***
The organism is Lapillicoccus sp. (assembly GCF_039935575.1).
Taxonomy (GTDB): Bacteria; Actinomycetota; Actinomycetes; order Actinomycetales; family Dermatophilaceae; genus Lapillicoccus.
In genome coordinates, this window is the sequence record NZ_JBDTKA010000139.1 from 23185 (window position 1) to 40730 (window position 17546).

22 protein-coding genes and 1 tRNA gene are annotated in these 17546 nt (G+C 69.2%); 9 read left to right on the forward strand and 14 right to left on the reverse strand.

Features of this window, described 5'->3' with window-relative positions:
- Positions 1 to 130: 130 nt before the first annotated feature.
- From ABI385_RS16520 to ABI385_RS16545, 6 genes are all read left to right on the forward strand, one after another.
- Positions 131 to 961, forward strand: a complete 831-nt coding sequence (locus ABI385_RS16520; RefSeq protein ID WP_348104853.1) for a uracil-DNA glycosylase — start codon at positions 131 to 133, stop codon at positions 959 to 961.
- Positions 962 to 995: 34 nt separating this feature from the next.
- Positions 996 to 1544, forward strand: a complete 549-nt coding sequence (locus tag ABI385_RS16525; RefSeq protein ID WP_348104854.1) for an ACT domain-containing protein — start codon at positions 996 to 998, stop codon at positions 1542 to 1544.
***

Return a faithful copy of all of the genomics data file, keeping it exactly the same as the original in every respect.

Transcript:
The organism is Lapillicoccus sp. (assembly GCF_039935575.1).
Taxonomy (GTDB): Bacteria; Actinomycetota; Actinomycetes; order Actinomycetales; family Dermatophilaceae; genus Lapillicoccus.
In genome coordinates, this window is the sequence record NZ_JBDTKA010000139.1 from 23185 (window position 1) to 40730 (window position 17546).

22 protein-coding genes and 1 tRNA gene are annotated in these 17546 nt (G+C 69.2%); 9 read left to right on the forward strand and 14 right to left on the reverse strand.

Features of this window, described 5'->3' with window-relative positions:
- Positions 1 to 130: 130 nt before the first annotated feature.
- From ABI385_RS16520 to ABI385_RS16545, 6 genes are all read left to right on the forward strand, one after another.
- Positions 131 to 961, forward strand: a complete 831-nt coding sequence (locus ABI385_RS16520; RefSeq protein ID WP_348104853.1) for a uracil-DNA glycosylase — start codon at positions 131 to 133, stop codon at positions 959 to 961.
- Positions 962 to 995: 34 nt separating this feature from the next.
- Positions 996 to 1544, forward strand: a complete 549-nt coding sequence (locus tag ABI385_RS16525; RefSeq protein ID WP_348104854.1) for an ACT domain-containing protein — start codon at positions 996 to 998, stop codon at positions 1542 to 1544.